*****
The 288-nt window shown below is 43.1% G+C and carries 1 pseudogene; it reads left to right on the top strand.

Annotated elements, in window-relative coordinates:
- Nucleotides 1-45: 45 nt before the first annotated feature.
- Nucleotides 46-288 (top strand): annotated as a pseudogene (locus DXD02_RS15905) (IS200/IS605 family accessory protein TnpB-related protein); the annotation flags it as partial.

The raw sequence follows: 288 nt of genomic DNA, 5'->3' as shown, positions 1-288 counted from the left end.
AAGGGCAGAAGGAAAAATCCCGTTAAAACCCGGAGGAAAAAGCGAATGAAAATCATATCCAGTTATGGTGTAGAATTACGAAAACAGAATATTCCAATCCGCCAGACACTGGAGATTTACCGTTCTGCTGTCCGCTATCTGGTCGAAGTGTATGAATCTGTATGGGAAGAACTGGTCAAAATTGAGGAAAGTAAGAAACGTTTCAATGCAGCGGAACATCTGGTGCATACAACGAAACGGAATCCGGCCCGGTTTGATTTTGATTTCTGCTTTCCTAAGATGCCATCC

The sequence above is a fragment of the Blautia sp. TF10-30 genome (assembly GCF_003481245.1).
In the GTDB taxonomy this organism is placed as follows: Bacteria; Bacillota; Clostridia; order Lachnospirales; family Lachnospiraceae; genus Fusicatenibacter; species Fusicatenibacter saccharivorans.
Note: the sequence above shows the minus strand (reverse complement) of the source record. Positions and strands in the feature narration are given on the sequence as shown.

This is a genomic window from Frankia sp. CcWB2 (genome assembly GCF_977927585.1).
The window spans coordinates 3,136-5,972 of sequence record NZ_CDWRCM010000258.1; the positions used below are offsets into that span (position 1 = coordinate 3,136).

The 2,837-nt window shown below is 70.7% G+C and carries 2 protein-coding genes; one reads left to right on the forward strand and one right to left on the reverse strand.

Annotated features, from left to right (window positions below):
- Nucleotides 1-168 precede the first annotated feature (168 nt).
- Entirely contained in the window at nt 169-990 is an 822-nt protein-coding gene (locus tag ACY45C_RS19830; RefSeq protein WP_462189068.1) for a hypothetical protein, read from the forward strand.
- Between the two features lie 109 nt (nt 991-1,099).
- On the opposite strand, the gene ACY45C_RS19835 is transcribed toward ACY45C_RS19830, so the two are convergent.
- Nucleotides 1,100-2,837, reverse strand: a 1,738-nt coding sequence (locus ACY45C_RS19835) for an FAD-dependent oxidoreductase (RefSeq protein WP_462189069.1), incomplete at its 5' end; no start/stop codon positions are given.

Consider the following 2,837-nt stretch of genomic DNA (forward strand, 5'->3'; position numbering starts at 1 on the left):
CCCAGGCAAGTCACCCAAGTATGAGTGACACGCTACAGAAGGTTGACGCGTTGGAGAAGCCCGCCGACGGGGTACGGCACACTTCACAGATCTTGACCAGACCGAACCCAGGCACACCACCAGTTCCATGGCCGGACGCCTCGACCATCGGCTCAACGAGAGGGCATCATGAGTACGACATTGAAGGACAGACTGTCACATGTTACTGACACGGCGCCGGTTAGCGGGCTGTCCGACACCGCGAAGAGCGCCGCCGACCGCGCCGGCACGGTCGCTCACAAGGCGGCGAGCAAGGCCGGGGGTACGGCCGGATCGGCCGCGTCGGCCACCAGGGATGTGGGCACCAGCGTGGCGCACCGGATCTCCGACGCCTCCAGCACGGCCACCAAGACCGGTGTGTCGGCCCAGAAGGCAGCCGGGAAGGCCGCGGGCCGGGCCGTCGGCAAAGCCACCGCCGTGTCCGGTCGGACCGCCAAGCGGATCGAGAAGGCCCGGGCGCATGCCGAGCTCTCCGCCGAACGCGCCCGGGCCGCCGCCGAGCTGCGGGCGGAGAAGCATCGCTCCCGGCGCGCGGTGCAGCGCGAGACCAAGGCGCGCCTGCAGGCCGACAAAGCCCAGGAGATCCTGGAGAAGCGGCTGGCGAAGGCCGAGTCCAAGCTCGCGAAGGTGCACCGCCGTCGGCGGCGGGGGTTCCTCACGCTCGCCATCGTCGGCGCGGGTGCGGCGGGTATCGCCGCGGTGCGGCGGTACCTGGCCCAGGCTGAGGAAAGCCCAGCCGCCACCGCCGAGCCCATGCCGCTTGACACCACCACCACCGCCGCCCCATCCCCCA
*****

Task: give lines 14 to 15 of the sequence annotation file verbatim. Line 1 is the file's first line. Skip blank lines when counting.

- Nucleotides 1-168 precede the first annotated feature (168 nt).
- Entirely contained in the window at nt 169-990 is an 822-nt protein-coding gene (locus tag ACY45C_RS19830; RefSeq protein WP_462189068.1) for a hypothetical protein, read from the forward strand.